Could the world's largest volcano devastate America?

By Gabrielle Pickard
0 CommentsPrint E-mail, February 9, 2011
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Following the 2004 Tsunami, and the 2010 Haiti earthquake, the world is wondering when and where the next natural disaster will strike. Some experts say the Yellowstone Caldera, a super-volcano in the USA, will be the next to spread chaos and carnage. What are the chances of the world's largest super-volcano erupting for the first time in 600,000 years? And if we are about to endure another earth-shattering natural disaster, will the world's richest nation be prepared?

Scientists and researchers monitoring the Caldera believe the volcano, which has erupted three times in the last 2.1 million years, is becoming active again. During the last three years, molten magma has been rising at the fastest rate since records began in 1923.

Experts say an eruption would spread a 10-floor deep layer of toxic ash over a radius of 1000 miles, leaving two-thirds of the United States inhabitable. But they cannot predict the date of an eruption with any accuracy.

"Our best evidence is that the crustal magna chamber is filling with molten rock. But we have no idea how long this process goes on before there either is an eruption or the inflow of molten rock stops and the caldera deflates again," Professor Robert B Smith of the University of Utah, who led a recent investigation, said.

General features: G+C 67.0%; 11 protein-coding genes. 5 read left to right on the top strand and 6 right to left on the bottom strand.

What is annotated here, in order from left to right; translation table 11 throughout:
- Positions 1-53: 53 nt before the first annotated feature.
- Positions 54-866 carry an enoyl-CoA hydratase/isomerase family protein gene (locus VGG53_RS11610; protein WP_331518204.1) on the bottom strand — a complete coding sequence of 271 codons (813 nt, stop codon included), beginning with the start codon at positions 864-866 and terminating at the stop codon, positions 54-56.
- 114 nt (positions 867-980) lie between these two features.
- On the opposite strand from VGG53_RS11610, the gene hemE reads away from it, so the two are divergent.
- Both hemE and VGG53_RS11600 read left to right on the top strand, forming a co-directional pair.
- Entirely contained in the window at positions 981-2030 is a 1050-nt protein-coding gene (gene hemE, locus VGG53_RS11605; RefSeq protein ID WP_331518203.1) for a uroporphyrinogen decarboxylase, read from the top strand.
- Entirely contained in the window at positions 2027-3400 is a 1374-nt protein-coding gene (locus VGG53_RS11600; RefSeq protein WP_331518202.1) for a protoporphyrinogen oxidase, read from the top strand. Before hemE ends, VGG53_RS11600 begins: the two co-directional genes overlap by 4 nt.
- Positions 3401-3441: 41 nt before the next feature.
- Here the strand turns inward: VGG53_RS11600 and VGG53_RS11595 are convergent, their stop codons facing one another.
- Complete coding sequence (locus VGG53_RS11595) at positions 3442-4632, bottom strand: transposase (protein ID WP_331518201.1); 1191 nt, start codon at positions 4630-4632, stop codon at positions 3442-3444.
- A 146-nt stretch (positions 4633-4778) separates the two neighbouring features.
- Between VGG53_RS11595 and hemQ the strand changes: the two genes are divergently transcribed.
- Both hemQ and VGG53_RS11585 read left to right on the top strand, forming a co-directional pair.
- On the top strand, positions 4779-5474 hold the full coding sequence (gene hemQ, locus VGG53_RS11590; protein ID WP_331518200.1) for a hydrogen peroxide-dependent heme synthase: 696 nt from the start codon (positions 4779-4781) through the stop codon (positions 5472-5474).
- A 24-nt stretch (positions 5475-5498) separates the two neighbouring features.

Experts admitting to 'having no idea', does not bode well when talking about a disaster that could wipe out two thirds of America. Especially as the scientists say a formation of molten rock the size of Los Angeles has formed under the Caldera. Dan Dzurism, a Yellowstone expert from Cascades Volcano Observatory in Washington says:

"There has to be magma in the crust, or we wouldn't have the hydrothermal activity that we have. There is so much heat coming out of Yellowstone right now that if it wasn't being reheated by magma, the whole system would have gone stone cold since the time of the last eruption 70,000 years ago."

The United States experiences natural disasters every year. Earthquakes along the San Andreas Fault, hurricanes on the Atlantic coast and the Gulf of Mexico, floods and tornadoes cost the country billions each year.

When Hurricane Katrina struck in 2005 it caused damage amounting to $81.2 billion. The Bush administration faced widespread criticism over its inability to deal with the disaster. A 2006 White House document post mortem stated: "It remains difficult to understand how government could respond so ineffectively to a disaster that was anticipated for years, and for which specific dire warnings had been issued for days. The crisis was not only predictable, it was predicted."

Is the situation being repeated with Yellowstone Caldera? Experts say the swelling magma reservoir six miles underground could erupt in the near future. But despite the mounting evidence, there is complacency about when the mighty volcano will stir from its slumber. If experts really believe the Yellowstone Caldera has the potential to wipe out two thirds of the country, the government should be doing everything in its power to prevent the disaster.

Hasn't the world suffered enough?

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